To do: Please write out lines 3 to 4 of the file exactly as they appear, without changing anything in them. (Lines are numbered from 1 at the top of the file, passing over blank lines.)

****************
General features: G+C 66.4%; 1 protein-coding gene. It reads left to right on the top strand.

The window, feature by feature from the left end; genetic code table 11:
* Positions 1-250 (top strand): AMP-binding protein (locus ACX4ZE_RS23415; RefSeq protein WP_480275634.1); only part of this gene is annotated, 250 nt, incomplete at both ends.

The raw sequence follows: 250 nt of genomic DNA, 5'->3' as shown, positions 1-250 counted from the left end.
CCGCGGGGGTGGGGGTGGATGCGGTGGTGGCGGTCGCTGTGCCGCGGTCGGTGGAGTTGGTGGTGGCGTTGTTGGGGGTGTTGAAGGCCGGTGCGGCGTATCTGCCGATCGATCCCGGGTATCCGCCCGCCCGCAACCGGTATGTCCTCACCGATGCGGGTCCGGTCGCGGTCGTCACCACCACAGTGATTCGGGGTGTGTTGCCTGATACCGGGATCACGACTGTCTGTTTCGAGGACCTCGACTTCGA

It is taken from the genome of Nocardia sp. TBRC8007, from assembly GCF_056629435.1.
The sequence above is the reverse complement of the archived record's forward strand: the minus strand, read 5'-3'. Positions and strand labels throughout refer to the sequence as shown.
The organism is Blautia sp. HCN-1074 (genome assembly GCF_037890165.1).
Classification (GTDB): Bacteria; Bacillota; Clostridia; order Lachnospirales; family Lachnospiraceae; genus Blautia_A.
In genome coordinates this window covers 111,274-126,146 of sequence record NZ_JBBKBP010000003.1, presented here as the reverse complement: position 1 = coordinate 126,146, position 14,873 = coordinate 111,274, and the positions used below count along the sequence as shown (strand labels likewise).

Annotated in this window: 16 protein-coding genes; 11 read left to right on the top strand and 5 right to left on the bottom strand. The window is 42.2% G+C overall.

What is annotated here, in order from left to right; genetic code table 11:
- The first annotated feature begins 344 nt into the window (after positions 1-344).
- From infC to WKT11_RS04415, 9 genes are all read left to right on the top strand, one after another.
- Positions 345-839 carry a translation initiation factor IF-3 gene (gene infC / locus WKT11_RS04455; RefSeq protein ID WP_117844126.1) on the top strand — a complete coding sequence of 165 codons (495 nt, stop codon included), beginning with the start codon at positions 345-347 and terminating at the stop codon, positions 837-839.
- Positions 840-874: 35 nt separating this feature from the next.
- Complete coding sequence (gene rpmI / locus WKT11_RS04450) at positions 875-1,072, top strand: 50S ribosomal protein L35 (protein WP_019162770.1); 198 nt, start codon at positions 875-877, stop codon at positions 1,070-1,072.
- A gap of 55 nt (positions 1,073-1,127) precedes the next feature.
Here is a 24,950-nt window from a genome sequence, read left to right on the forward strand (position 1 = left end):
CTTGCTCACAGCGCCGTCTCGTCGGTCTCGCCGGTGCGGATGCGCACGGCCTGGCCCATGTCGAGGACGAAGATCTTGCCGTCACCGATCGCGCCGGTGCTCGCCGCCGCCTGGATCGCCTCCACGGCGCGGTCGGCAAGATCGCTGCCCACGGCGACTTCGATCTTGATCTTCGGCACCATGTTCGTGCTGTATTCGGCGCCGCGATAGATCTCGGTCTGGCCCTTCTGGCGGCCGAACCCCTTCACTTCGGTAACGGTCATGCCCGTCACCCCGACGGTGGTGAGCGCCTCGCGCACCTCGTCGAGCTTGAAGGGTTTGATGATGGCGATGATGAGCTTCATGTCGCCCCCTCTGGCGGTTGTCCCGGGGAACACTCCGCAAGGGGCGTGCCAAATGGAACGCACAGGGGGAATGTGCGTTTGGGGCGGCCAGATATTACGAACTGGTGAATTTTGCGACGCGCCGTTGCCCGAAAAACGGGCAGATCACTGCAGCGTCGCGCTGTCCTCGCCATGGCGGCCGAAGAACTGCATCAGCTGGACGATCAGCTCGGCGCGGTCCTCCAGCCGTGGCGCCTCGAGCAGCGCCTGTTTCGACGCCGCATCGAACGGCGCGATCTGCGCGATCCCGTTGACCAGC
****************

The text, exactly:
* Positions 1-250 (top strand): AMP-binding protein (locus ACX4ZE_RS23415; RefSeq protein WP_480275634.1); only part of this gene is annotated, 250 nt, incomplete at both ends.

The raw sequence follows: 250 nt of genomic DNA, 5'->3' as shown, positions 1-250 counted from the left end.